respectively are illustrated. Pattern 27 is for one-half of the front of a mans shirt; pattern 29-is for one-half of the back of a mans shirt and is arranged to cooperate with pattern 27 to form an armhole region required for sleeve pattern 10.
Pattern 27 includes a side 31 defined between bottom point K and top point L, the latter being located at the bottom of the armhole region 35 in pattern 27. The shoulder line 33 of pattern 27 extends between the neck opening and the top of armhole region 35. Armhole region 35 is cut to match the contour of a portion of the top of sleeve pattern 10. Specifically, a first section LM of armhole region 35 corresponds to the configuration of side F-D of projection 19 in sleeve pattern 10. The remainder of armhole region 35 between point M and shoulder line 33 matches the contour of the section of arcuate shoulder portion 17 immediately to the right of point D in FIG. 1.
Pattern 29 includes a side 37 defined between bottom point N and top point P, the latter being located at the bottom of the armhole region 39 in pattern 29. Shoulder line 41 of pattern 29 extends between the neck opening and the top of armhole region 39. The latter is cut to matchthe contour of the remainder of the top of sleeve pattern 10. Specifically, a first section P-Q of armhole region 39 corresponds to the configuration of side E-G of projection 21 in sleeve pattern 10. The remainder of armhole region 39 between point Q and shoulder line 41 matches the contour of the section of arcuate shoulder portion 17 immediately to the left of point E in FIG. 1. This latter section of armhole re-' gion 39 includes a point R which corresponds to the apex C of shoulder portion 17 in FIG. 1.
Patterns 10, 27 and 29 may be sewn together to fabricate the completed mans shirt illustrated in FIGS. 4 and 5. Fabrication follows the sequence of steps described below. First shoulder lines 33 and 41 of patterns 27 and 29, respectively are sewn together to form a shoulder seam for the shirt. Next the top of sleeve pattern 10 is inserted into the armhole regions 35, 39. This placement is effected by: aligning side D-F of projection 19 with line M-L of armhole region 35; aligning side E-G of projection 21 with line Q-P of armhole region 39; and aligning arcuate shoulder portion 17 (E-C-D) of sleeve pattern 10 with line Q-R-M of combined armhole regions 39 and 35. Centering is effected by matching points C and R. After the patterns are placed as described, a continuous seam is sewn to join sleeve pattern 10 with body patterns 27, 29. This seam is stitched continuously, starting at points L/F and proceeding in sequence through points M/D, R/C, Q/E, and FIG.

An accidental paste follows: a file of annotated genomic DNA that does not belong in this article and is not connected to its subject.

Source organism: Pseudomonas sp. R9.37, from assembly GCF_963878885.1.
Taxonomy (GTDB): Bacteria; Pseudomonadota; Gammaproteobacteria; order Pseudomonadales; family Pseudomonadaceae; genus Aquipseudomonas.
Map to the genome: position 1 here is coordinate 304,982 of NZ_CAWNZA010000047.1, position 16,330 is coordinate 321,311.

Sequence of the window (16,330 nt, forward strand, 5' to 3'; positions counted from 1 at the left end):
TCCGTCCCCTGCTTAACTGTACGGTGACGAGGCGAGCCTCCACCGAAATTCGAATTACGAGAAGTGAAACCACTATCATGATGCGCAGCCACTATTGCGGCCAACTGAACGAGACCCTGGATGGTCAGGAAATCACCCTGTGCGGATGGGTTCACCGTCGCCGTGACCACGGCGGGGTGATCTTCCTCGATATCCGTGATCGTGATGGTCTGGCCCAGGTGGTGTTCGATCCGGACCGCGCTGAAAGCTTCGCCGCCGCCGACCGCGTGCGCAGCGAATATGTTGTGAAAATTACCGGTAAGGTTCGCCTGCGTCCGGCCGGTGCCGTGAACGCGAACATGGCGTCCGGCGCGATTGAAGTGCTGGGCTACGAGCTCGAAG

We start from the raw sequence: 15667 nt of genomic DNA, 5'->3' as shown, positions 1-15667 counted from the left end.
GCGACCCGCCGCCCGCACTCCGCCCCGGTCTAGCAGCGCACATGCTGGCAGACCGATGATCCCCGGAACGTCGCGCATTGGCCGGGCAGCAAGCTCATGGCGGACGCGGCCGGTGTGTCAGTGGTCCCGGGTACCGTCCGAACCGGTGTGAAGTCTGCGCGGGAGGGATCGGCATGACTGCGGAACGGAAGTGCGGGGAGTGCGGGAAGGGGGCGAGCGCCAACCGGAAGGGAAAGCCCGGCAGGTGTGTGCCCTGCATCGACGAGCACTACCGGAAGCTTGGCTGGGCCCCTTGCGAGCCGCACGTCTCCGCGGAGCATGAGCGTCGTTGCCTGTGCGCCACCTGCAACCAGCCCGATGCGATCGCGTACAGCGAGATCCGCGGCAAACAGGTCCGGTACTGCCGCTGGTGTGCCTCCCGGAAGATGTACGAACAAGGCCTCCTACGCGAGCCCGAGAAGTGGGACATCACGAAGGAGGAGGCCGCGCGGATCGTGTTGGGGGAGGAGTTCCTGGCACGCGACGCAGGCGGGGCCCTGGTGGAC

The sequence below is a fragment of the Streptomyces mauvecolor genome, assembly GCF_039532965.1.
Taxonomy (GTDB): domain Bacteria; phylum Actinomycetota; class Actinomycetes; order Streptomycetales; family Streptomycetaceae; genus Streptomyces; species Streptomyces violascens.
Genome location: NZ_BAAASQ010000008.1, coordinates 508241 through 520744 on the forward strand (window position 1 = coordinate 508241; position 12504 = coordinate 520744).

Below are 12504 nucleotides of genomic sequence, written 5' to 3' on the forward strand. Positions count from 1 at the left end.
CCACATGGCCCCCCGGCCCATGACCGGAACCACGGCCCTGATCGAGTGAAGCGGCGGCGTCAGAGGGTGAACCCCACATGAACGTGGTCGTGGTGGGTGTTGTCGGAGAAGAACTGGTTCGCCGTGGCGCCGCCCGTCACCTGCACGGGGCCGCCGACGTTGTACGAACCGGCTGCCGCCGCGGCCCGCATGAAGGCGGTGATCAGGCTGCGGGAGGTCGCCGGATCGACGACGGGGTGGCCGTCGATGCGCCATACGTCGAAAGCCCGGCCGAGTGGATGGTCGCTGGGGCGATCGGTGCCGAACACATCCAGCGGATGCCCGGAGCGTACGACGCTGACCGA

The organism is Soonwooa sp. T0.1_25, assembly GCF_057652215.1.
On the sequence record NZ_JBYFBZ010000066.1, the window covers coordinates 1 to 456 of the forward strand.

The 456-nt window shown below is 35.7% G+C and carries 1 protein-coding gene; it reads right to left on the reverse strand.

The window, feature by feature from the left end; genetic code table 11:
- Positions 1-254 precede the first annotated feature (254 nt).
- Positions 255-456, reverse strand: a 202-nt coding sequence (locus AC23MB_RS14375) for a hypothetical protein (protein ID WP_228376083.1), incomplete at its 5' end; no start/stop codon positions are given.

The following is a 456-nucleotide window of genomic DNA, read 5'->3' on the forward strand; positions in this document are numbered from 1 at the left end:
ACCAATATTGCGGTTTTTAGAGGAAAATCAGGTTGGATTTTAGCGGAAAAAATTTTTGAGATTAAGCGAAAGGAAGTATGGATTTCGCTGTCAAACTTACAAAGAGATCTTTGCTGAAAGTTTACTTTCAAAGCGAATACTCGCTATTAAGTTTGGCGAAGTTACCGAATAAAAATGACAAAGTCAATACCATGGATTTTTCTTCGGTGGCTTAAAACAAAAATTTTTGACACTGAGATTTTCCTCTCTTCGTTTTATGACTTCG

To close the garment, sides 13 and 15 of sleeve pattern 10 are sewn together such that points A, H and F match points B, J and G, respectively. The side seam is then continued by sewing sides 31 and 37 together with points K and L matching points N and P respectively.
The finished garment is illustrated in FIGS. 4 and 5. Importantly, it is the bias or diagonal seaming of the sleeve which permits the wearer of the finished garment to raise an arm to a fully vertical position without restraint or pull in the garment. In addition it is the bias plane across projections 19, 21 which provides easement of the horizontal pull around the back and chest areas of the garment. I
The appearance ofthe finished garment is characterized by a generally triangular and downwardly pointing projection in the underarm portion of the sleeve, the projection being formed by individual projections 19, 21 of sleeve pattern 10. In effect, the sleeve and its parts have been juxtaposed relative to the body so as to utilize the bias or diagonal planes of the fabric. Wherever stress of the fabric might occur due to arm movement, a bias or diagonal plane is provided which yields to the movement.
The sleeve and armhole design described above provides a smooth, body-contoured underarm region of extraordinary pliancy and comfort. The design is appropriate to shirts, blouses, dresses, jackets, coats, under garments, etc. It has use in garments for men, women and children, and may be employed in pullover garments as well as garments which open from the front or back. Moreover, since the underarm design does not affect styling of the garment, it may be incorporated into high fashion wearing apparel as well as work clothes, sports wear, etc. In addition, the garment is as simple to cut and assemble as conventional sleeve and armhole arrangements.